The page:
While I don’t agree entirely with the analysis (or sentiment) given in the March 19 BBC editorial I just read, I do believe that it’s conclusion — and, for that matter, it’s title — are spot on: “Iraq war shows limits of US power” (click on title to read).
In particular, the last three paragraphs sum up the point accurately, as well as provide a rationale defending it’s truth:
Above all, we have seen how hard it is for the Americans to deal with a few thousand lightly armed volunteers.
Germany’s 19th-Century Chancellor, Otto von Bismarck, said that great powers had to be very careful when they put their military strength to the test. Unless they are overwhelmingly successful, he meant, the perception will be that they have been defeated.
In spite of the new successes on the ground here, that is the long-term danger America faces.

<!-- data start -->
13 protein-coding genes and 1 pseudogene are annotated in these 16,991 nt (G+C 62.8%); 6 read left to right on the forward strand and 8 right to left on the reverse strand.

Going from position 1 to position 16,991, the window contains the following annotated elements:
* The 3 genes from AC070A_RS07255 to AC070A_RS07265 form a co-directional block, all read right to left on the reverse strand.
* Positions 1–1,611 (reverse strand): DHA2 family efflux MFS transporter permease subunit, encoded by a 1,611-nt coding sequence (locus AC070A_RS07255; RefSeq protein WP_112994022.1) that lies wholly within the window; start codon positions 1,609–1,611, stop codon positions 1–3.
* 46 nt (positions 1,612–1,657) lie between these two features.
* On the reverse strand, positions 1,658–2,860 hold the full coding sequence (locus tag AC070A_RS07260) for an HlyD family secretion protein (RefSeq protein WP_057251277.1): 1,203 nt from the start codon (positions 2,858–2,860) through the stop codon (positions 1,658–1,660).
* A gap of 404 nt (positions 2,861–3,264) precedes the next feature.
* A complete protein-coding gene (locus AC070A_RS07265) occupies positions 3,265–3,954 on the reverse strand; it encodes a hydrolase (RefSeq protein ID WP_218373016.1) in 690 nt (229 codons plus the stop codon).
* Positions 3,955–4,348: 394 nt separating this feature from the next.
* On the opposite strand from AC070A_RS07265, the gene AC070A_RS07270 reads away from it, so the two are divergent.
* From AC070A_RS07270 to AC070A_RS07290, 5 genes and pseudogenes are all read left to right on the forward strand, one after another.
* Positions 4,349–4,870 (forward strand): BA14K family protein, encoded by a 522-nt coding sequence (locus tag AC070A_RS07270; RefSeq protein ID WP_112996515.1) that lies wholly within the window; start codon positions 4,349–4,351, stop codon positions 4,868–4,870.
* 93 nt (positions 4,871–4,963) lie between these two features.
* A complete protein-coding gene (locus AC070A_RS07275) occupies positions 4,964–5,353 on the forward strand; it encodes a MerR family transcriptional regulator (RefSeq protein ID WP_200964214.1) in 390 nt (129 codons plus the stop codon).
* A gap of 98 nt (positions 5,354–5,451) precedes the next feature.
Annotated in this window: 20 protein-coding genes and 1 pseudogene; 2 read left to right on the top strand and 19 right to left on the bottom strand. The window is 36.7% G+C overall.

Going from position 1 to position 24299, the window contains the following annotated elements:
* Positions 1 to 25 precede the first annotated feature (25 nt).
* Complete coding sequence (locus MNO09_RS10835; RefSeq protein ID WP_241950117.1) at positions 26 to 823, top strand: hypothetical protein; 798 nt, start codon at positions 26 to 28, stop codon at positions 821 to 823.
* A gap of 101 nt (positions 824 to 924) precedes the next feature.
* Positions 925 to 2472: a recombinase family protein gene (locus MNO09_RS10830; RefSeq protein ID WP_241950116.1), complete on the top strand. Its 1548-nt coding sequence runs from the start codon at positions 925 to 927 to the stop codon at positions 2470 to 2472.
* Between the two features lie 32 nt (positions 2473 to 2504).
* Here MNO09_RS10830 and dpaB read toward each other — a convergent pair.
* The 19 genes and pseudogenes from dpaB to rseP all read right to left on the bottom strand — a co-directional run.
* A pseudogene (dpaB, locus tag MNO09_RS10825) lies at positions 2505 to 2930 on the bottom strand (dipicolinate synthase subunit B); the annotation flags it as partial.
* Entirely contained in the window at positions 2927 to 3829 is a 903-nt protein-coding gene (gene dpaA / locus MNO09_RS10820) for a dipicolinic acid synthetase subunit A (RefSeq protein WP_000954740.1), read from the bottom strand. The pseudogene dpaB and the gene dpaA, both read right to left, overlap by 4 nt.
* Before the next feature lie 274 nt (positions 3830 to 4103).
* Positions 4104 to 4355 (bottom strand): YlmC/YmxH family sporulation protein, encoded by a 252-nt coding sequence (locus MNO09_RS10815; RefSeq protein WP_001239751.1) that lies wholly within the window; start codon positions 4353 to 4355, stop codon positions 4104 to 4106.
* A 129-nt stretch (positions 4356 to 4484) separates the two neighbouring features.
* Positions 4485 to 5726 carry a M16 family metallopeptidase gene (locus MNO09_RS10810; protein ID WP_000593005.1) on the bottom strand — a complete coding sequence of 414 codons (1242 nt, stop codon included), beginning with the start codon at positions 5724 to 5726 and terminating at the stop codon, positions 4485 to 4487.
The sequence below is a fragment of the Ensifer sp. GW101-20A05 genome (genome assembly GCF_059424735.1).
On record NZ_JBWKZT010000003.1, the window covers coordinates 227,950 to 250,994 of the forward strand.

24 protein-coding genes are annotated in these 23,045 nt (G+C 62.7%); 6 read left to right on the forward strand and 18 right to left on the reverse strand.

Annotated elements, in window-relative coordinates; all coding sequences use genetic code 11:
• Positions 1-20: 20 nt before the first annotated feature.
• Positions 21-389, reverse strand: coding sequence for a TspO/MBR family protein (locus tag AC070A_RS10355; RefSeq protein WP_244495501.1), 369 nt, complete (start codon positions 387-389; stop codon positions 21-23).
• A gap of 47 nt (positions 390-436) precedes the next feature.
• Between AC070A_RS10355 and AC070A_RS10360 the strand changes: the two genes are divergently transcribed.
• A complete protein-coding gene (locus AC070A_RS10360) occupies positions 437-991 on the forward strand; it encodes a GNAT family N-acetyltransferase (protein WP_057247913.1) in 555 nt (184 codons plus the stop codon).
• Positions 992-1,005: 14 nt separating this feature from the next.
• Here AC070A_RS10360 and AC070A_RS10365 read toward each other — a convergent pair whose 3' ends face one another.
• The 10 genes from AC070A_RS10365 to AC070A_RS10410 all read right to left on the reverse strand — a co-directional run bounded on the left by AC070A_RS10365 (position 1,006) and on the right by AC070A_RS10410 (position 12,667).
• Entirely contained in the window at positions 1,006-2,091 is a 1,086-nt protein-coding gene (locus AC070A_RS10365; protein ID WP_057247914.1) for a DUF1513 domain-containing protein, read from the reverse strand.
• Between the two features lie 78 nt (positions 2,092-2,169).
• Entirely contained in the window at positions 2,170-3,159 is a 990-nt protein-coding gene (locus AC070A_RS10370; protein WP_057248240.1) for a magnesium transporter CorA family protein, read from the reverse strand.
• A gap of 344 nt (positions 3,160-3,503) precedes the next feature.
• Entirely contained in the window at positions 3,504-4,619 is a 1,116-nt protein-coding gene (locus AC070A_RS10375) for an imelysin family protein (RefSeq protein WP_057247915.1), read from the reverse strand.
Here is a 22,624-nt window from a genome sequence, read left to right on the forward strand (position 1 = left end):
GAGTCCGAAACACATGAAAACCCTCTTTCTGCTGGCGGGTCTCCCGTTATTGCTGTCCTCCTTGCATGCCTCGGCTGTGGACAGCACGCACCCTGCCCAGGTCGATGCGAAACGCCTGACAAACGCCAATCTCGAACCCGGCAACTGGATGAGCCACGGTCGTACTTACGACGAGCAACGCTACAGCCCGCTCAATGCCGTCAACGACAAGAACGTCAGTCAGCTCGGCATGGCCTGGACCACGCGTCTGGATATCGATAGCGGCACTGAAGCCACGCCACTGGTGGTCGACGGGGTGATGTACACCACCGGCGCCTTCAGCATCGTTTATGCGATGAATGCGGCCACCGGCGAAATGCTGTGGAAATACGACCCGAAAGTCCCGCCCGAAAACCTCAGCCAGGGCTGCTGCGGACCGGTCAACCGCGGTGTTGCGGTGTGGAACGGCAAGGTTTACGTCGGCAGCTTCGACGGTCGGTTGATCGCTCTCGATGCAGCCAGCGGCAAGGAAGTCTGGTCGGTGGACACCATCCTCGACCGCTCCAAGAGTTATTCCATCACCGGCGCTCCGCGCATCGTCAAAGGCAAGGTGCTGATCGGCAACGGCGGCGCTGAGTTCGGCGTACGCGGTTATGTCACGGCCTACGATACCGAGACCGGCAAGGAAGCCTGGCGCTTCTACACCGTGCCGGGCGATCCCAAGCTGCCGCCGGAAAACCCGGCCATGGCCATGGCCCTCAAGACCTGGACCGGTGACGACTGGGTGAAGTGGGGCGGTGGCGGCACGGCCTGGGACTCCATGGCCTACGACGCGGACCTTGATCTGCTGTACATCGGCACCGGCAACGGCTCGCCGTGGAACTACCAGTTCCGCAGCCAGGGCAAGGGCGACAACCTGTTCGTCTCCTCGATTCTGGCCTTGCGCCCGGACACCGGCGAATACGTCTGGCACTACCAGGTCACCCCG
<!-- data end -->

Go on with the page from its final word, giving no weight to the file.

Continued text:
I think the reference to Bismarck is a good one. After the first Gulf War and America’s successful intervention in Bosnia, much of the world was in awe of American military might and the leaders of many world powers were contemplating their own relevance in steering the course of history. (The conclusions of some of that contemplation showed themselves in the actions those nations took in the UN deliberations before the recent invasion of Iraq.)
The current struggle in Iraq is erasing the awe that had built up after those two previous conflicts, and the result is that the enemies and would-be enemies of the US are emboldened. I hope the reforms and strategies of General Petraeus continue to bring improvements and, ultimately, a victory in Iraq. But it is hard to see through it all to a world in which the world’s awe of our military might is restored — and coupled with the growing global disenchantment in our economic might, it seems that American prestige has become an endangered species.
Prophetically, we are told in Leviticus that a consequence of Israel’s national disobedience would be that God would “break the pride of your power” (Lev. 26:19). I believe that breaking is coming to pass.